20.8 C
New York
Friday, Aug 19, 2022
Image default
Business

The Business Ecosystem is an Analogy Between Commerce and Biology

What Is a Business Ecosystem?

A business ecosystem consists of organizations like suppliers, customers, distributors, other businesses, and the like. These elements make up a product or service in the long run alongside competition and teamwork. Each aspect affects the other positively or negatively. They must be able to co-exist and adapt to survive.

Why the term ecosystem?

In biology, we describe an ecosystem as a geographic area where biotic factors (living things) like plants and animals interact with abiotic factors (non-living things) like rocks and temperature to form a bubble of life.

In business, we can use this analogy. Companies, competitors, consumers, and other elements make up a community where they evolve and strive. Businesses and companies compete to survive. They either adapt or go extinct.

The analogy used to compare business into an ecosystem helps each element in the business ecosystem thrive regardless of changing times.

Predators and Prey: A New Ecology of Competition

In 1993, James Moore, a business strategist, embraced this analogy in his business review article entitled Predators and Prey: A New Ecology of Competition in Harvard.

In Moore’s article, he said that the interaction of the organisms in the business world is organizations and individuals support an economic community. This community provides products and services to customers who are also community members with producers, suppliers, stakeholders, and even competitors. After some time, one or few significant companies set directions that these community members eventually follow. These leaders may not be permanent; however, members will always value leadership.

More on business ecosystems

Business ecosystems are companies that compete and cooperate to generate sales and survive. When there is a new competitor, older businesses tend to impose strict barriers to entry. How? New competitors need to match or even surpass the product or service offered in the market.

Listed below are the dimensions of a business ecosystem:

  • Strategy. There are many business ecosystems. Each of them is connected and dynamic. They must look for a method to strive and survive.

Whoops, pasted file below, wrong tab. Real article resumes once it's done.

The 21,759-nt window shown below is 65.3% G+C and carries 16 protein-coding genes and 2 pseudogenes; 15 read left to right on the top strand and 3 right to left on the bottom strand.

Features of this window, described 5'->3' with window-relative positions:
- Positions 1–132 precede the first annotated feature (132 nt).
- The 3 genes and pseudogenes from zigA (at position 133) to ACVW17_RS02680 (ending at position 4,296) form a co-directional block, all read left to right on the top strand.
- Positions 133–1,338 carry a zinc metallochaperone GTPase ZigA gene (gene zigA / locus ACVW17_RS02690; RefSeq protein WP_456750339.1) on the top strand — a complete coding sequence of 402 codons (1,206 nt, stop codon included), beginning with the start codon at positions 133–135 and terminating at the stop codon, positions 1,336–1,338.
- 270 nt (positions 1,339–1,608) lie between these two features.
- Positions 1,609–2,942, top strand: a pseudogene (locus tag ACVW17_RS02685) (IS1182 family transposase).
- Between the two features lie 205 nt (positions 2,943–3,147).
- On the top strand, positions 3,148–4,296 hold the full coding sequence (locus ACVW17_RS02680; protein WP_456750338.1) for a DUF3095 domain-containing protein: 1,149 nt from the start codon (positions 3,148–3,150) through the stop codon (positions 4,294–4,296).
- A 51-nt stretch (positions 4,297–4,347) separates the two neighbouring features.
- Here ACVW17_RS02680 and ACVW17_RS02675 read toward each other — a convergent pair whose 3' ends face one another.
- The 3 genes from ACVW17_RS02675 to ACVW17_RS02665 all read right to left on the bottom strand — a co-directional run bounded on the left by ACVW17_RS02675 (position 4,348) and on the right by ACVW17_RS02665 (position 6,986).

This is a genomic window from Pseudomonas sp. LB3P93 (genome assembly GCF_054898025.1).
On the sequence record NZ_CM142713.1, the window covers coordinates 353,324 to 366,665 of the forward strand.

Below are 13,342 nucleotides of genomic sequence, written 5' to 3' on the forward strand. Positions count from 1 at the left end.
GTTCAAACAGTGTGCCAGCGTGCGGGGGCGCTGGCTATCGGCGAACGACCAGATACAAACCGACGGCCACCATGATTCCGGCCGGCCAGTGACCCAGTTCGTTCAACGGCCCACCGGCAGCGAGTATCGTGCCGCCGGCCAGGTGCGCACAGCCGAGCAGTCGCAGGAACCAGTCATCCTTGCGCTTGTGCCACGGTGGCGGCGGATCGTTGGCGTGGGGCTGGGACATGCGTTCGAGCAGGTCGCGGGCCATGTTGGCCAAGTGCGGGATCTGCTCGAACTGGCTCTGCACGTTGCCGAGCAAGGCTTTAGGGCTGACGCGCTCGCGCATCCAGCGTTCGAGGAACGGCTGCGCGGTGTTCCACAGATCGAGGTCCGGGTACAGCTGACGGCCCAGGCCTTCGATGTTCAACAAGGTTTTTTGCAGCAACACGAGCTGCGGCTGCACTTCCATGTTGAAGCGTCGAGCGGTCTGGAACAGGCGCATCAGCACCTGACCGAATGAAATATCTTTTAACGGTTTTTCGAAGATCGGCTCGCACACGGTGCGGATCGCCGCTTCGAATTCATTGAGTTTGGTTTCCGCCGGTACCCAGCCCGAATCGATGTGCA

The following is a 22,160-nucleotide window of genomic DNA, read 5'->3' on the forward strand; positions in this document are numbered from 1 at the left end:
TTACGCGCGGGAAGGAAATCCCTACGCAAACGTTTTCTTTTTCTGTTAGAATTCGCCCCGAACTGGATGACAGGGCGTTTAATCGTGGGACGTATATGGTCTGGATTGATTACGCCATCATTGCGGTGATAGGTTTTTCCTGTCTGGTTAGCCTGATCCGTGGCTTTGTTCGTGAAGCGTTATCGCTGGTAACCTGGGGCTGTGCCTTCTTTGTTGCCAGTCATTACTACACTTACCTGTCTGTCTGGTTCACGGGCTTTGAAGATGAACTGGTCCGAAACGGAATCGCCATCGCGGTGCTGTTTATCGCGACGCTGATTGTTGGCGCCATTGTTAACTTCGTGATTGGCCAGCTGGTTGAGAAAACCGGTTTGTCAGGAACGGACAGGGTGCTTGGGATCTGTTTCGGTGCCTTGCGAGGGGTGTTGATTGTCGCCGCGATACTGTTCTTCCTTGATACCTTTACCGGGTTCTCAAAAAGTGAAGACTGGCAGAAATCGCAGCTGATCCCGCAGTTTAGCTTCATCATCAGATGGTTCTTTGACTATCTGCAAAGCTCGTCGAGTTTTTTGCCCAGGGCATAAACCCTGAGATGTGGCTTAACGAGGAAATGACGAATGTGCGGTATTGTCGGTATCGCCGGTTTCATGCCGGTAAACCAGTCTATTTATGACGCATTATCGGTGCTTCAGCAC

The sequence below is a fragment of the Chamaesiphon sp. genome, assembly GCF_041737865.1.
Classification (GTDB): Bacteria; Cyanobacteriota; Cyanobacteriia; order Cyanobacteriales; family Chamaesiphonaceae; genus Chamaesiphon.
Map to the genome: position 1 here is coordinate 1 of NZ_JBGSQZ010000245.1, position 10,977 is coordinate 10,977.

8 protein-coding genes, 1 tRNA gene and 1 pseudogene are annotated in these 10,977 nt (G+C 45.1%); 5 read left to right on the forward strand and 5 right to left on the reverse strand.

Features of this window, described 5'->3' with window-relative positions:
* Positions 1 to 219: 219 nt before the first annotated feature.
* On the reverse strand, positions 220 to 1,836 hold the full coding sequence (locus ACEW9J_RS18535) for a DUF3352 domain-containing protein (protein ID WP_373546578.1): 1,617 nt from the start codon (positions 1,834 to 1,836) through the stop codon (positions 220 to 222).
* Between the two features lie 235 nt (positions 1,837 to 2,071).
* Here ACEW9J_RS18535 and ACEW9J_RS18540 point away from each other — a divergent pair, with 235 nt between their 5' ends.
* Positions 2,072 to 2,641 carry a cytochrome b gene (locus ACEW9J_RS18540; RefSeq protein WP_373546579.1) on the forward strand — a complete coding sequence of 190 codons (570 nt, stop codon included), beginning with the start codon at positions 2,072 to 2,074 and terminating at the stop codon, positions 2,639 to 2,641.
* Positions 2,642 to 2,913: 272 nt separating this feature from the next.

• Openness. Strategies and common goals impact the transparency of an ecosystem. It is usual for organizations to involve with ecosystems regardless if they are public, private, or hybrid.
  • Diversity of participants. There will always be changes in an ecosystem, so organizations should step up their game with more knowledge and intelligence.
  • Relationship types. In the modern world, social media and other digital platforms made it easier to maintain a relationship.
  • Exchange of value. The value may not always pertain to money; sometimes, it can be services, reputation information, or other non-monetary things.
  • Diversity of industries. When an ecosystem expands, unexpected partnerships may occur.
  • Complexity. Identifying flaws and acknowledging implications and constraints lead to further understanding of ecosystem interactions.
  • Technology. Integration of technology, information, and processes are some of the requirements for success.

Business ecosystem goals

Listed below are some goals of business ecosystems in a dynamic world of commerce. It may either create its very own ecosystem or look for ways to merge with an existing ecosystem.

  • Collaborations. These help companies and businesses manage different challenges.
  • Honing of skills. Companies need skills and determination to have lower expenses or gain new customers.
  • Creativity. A business should be aware of and satisfy its customer’s needs and wants.

Related posts

Gear Up In Your Business With Virtual Assistants

VWB Blog

Top Mistakes to Avoid With Invoice Factoring Companies

VWB Blog

6 Compelling Reasons to Accept a Cash Offer on Your Home

VWB Blog